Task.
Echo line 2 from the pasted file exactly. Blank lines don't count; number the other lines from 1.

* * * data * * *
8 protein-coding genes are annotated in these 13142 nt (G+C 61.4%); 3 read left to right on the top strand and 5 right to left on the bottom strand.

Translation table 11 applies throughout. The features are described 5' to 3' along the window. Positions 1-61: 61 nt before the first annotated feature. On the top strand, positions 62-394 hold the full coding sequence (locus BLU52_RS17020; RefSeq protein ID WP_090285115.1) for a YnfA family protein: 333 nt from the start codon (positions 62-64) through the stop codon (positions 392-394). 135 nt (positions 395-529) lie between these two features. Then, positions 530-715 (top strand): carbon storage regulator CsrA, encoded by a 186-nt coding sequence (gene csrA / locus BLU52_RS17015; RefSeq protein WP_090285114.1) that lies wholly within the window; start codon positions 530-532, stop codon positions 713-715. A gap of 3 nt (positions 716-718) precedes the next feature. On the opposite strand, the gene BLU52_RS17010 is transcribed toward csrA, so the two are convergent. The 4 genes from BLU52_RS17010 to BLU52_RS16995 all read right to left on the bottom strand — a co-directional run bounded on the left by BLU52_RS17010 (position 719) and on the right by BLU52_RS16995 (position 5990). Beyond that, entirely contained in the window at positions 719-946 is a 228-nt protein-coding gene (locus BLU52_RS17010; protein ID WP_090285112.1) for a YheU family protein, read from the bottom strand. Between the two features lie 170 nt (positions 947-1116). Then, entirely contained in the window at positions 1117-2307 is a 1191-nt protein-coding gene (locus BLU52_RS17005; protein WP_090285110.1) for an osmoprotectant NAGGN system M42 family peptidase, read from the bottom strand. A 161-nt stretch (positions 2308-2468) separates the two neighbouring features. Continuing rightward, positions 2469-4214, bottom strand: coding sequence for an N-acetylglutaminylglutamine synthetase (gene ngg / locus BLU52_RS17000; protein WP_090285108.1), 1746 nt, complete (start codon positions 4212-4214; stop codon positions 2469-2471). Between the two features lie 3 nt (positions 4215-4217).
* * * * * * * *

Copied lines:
Translation table 11 applies throughout. The features are described 5' to 3' along the window. Positions 1-61: 61 nt before the first annotated feature. On the top strand, positions 62-394 hold the full coding sequence (locus BLU52_RS17020; RefSeq protein ID WP_090285115.1) for a YnfA family protein: 333 nt from the start codon (positions 62-64) through the stop codon (positions 392-394). 135 nt (positions 395-529) lie between these two features. Then, positions 530-715 (top strand): carbon storage regulator CsrA, encoded by a 186-nt coding sequence (gene csrA / locus BLU52_RS17015; RefSeq protein WP_090285114.1) that lies wholly within the window; start codon positions 530-532, stop codon positions 713-715. A gap of 3 nt (positions 716-718) precedes the next feature. On the opposite strand, the gene BLU52_RS17010 is transcribed toward csrA, so the two are convergent. The 4 genes from BLU52_RS17010 to BLU52_RS16995 all read right to left on the bottom strand — a co-directional run bounded on the left by BLU52_RS17010 (position 719) and on the right by BLU52_RS16995 (position 5990). Beyond that, entirely contained in the window at positions 719-946 is a 228-nt protein-coding gene (locus BLU52_RS17010; protein ID WP_090285112.1) for a YheU family protein, read from the bottom strand. Between the two features lie 170 nt (positions 947-1116). Then, entirely contained in the window at positions 1117-2307 is a 1191-nt protein-coding gene (locus BLU52_RS17005; protein WP_090285110.1) for an osmoprotectant NAGGN system M42 family peptidase, read from the bottom strand. A 161-nt stretch (positions 2308-2468) separates the two neighbouring features. Continuing rightward, positions 2469-4214, bottom strand: coding sequence for an N-acetylglutaminylglutamine synthetase (gene ngg / locus BLU52_RS17000; protein WP_090285108.1), 1746 nt, complete (start codon positions 4212-4214; stop codon positions 2469-2471). Between the two features lie 3 nt (positions 4215-4217).